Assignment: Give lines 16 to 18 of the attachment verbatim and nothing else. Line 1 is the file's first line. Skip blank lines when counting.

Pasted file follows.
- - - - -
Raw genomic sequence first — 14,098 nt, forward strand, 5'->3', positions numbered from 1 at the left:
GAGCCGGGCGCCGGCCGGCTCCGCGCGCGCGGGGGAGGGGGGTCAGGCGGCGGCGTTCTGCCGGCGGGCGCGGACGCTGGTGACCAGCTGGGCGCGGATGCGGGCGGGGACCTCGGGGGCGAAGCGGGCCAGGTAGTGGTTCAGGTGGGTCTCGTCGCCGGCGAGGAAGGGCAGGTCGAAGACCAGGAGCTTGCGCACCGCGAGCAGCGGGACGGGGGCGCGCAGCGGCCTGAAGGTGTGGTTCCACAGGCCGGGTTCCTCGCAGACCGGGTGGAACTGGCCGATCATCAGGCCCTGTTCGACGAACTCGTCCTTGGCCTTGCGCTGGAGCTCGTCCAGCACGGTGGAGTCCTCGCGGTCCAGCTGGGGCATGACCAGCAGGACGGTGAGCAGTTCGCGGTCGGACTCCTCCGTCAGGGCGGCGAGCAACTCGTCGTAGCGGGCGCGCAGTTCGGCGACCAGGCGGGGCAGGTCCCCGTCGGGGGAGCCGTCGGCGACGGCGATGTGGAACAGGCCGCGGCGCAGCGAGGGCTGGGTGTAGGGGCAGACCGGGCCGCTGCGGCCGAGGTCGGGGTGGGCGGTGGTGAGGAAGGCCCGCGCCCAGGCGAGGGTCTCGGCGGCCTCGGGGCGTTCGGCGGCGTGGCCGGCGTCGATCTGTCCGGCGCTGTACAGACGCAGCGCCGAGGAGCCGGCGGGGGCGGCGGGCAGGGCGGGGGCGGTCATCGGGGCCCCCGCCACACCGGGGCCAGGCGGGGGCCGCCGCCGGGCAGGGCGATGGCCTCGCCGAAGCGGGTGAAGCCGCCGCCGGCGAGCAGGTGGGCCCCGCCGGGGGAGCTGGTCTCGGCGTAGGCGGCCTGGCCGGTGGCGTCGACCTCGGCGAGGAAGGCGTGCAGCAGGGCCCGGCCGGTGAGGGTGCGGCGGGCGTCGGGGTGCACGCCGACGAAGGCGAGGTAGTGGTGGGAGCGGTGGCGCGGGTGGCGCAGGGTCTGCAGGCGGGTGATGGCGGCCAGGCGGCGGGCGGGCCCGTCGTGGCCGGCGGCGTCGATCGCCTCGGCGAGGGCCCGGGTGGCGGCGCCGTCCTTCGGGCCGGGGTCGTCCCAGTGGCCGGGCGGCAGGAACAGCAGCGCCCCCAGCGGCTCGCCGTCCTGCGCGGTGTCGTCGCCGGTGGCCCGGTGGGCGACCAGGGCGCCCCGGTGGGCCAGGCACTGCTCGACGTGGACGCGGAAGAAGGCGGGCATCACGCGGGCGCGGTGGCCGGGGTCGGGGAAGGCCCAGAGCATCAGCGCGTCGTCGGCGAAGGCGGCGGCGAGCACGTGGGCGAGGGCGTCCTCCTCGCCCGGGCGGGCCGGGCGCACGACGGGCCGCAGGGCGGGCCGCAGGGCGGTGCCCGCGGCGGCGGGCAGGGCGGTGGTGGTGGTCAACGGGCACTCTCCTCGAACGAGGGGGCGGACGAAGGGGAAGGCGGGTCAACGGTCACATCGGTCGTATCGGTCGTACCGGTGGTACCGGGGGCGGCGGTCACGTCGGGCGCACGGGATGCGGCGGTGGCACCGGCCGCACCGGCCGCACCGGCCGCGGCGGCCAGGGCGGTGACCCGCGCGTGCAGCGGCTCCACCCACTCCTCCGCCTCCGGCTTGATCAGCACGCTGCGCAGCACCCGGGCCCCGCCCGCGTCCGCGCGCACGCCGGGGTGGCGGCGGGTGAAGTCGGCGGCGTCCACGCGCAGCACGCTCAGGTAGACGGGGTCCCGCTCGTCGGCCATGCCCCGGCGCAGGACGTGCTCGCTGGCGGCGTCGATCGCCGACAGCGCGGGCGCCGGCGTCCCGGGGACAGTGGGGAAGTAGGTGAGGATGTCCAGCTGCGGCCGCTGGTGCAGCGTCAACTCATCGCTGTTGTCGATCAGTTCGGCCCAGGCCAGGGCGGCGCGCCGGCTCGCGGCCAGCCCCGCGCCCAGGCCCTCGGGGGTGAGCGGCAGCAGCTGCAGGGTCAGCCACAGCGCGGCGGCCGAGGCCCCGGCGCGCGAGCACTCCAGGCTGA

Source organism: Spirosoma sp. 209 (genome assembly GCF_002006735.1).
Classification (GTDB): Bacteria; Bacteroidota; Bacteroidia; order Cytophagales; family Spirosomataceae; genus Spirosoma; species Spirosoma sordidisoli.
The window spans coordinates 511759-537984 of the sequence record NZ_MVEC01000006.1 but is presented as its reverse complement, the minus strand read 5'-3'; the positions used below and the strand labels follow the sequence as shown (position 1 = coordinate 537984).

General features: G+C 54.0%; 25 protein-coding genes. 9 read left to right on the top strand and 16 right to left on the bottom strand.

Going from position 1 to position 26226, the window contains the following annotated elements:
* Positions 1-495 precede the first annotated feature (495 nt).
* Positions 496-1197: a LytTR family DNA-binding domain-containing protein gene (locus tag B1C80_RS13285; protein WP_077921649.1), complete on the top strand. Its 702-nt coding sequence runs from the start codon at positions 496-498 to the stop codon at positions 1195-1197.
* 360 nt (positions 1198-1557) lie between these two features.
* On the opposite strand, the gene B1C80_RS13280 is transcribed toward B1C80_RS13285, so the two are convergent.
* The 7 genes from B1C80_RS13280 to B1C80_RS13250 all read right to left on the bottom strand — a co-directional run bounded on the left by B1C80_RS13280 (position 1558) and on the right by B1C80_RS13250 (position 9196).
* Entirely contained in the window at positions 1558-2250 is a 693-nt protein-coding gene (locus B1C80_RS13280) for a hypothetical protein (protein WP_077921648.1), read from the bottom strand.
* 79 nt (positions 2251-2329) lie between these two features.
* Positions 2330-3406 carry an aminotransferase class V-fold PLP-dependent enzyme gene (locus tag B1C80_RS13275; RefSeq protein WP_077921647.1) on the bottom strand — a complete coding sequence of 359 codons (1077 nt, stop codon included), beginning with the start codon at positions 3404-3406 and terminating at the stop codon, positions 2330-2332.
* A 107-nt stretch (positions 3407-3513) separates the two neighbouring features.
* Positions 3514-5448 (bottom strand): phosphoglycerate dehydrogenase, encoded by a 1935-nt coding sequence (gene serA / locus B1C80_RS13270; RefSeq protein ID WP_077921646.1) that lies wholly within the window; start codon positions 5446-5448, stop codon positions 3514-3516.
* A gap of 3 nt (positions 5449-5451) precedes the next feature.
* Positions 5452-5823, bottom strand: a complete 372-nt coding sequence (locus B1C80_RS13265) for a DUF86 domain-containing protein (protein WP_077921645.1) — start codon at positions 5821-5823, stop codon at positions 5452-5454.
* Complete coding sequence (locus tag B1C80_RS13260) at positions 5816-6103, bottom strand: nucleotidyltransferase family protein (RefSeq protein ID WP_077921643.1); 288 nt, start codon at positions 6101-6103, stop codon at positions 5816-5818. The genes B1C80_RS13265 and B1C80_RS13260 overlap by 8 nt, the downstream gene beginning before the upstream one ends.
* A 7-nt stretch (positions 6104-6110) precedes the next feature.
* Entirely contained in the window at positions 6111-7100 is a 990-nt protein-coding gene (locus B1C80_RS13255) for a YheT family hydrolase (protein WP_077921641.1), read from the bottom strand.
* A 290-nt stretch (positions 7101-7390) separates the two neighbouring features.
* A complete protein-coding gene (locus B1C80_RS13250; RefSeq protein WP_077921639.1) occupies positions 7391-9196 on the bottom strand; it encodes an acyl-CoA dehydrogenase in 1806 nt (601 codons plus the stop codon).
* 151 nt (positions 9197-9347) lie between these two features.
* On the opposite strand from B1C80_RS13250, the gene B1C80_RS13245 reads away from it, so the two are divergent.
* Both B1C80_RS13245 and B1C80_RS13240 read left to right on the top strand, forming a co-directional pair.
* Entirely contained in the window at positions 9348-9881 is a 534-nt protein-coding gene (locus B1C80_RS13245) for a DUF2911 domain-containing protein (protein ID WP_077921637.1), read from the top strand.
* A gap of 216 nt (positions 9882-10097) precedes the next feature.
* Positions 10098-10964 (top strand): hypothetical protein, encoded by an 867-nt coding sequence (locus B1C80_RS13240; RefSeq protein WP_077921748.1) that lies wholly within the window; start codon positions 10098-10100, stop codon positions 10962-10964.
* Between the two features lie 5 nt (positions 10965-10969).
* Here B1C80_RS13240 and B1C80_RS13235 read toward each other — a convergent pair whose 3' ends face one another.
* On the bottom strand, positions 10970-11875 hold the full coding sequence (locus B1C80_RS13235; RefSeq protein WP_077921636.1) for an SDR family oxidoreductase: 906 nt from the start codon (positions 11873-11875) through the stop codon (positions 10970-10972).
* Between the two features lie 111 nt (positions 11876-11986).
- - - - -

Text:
* A 107-nt stretch (positions 3407-3513) separates the two neighbouring features.
* Positions 3514-5448 (bottom strand): phosphoglycerate dehydrogenase, encoded by a 1935-nt coding sequence (gene serA / locus B1C80_RS13270; RefSeq protein ID WP_077921646.1) that lies wholly within the window; start codon positions 5446-5448, stop codon positions 3514-3516.
* A gap of 3 nt (positions 5449-5451) precedes the next feature.